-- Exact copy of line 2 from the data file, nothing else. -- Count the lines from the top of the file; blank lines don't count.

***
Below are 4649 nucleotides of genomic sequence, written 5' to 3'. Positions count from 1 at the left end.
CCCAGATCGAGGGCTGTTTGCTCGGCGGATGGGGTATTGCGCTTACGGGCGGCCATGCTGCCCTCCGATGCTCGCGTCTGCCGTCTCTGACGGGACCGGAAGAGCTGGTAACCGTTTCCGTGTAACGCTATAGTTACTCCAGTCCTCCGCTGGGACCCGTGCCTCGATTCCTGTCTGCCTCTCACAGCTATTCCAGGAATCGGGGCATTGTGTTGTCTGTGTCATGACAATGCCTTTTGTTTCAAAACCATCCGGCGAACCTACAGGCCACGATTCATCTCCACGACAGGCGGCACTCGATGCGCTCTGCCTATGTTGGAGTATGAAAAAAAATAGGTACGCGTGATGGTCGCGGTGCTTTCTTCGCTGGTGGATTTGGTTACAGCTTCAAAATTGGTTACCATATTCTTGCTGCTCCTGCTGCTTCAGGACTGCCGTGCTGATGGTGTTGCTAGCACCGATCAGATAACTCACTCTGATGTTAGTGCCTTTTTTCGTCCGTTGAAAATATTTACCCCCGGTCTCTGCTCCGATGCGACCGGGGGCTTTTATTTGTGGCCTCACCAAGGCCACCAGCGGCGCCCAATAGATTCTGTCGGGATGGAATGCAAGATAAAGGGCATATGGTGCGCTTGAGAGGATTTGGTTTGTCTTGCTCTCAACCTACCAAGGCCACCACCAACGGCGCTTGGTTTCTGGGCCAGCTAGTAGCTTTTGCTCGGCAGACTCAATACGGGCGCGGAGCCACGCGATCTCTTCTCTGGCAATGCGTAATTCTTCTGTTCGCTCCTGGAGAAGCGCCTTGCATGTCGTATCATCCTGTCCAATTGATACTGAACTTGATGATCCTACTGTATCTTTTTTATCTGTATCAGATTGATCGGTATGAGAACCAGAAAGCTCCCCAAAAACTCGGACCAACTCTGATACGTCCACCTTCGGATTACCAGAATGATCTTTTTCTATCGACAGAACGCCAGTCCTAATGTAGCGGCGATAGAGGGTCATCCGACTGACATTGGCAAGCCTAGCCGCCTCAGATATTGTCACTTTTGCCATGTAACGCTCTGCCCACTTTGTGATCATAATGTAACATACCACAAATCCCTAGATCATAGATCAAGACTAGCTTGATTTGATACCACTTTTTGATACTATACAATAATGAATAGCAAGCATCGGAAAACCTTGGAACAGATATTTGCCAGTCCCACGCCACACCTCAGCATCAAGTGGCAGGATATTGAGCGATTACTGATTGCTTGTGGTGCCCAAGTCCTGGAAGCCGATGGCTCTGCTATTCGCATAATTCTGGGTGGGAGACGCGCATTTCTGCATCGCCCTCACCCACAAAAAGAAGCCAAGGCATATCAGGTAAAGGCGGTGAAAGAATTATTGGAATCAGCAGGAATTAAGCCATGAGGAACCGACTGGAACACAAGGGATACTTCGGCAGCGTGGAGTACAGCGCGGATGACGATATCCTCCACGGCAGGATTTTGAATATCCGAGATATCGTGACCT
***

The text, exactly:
CCCAGATCGAGGGCTGTTTGCTCGGCGGATGGGGTATTGCGCTTACGGGCGGCCATGCTGCCCTCCGATGCTCGCGTCTGCCGTCTCTGACGGGACCGGAAGAGCTGGTAACCGTTTCCGTGTAACGCTATAGTTACTCCAGTCCTCCGCTGGGACCCGTGCCTCGATTCCTGTCTGCCTCTCACAGCTATTCCAGGAATCGGGGCATTGTGTTGTCTGTGTCATGACAATGCCTTTTGTTTCAAAACCATCCGGCGAACCTACAGGCCACGATTCATCTCCACGACAGGCGGCACTCGATGCGCTCTGCCTATGTTGGAGTATGAAAAAAAATAGGTACGCGTGATGGTCGCGGTGCTTTCTTCGCTGGTGGATTTGGTTACAGCTTCAAAATTGGTTACCATATTCTTGCTGCTCCTGCTGCTTCAGGACTGCCGTGCTGATGGTGTTGCTAGCACCGATCAGATAACTCACTCTGATGTTAGTGCCTTTTTTCGTCCGTTGAAAATATTTACCCCCGGTCTCTGCTCCGATGCGACCGGGGGCTTTTATTTGTGGCCTCACCAAGGCCACCAGCGGCGCCCAATAGATTCTGTCGGGATGGAATGCAAGATAAAGGGCATATGGTGCGCTTGAGAGGATTTGGTTTGTCTTGCTCTCAACCTACCAAGGCCACCACCAACGGCGCTTGGTTTCTGGGCCAGCTAGTAGCTTTTGCTCGGCAGACTCAATACGGGCGCGGAGCCACGCGATCTCTTCTCTGGCAATGCGTAATTCTTCTGTTCGCTCCTGGAGAAGCGCCTTGCATGTCGTATCATCCTGTCCAATTGATACTGAACTTGATGATCCTACTGTATCTTTTTTATCTGTATCAGATTGATCGGTATGAGAACCAGAAAGCTCCCCAAAAACTCGGACCAACTCTGATACGTCCACCTTCGGATTACCAGAATGATCTTTTTCTATCGACAGAACGCCAGTCCTAATGTAGCGGCGATAGAGGGTCATCCGACTGACATTGGCAAGCCTAGCCGCCTCAGATATTGTCACTTTTGCCATGTAACGCTCTGCCCACTTTGTGATCATAATGTAACATACCACAAATCCCTAGATCATAGATCAAGACTAGCTTGATTTGATACCACTTTTTGATACTATACAATAATGAATAGCAAGCATCGGAAAACCTTGGAACAGATATTTGCCAGTCCCACGCCACACCTCAGCATCAAGTGGCAGGATATTGAGCGATTACTGATTGCTTGTGGTGCCCAAGTCCTGGAAGCCGATGGCTCTGCTATTCGCATAATTCTGGGTGGGAGACGCGCATTTCTGCATCGCCCTCACCCACAAAAAGAAGCCAAGGCATATCAGGTAAAGGCGGTGAAAGAATTATTGGAATCAGCAGGAATTAAGCCATGAGGAACCGACTGGAACACAAGGGATACTTCGGCAGCGTGGAGTACAGCGCGGATGACGATATCCTCCACGGCAGGATTTTGAATATCCGAGATATCGTGACCT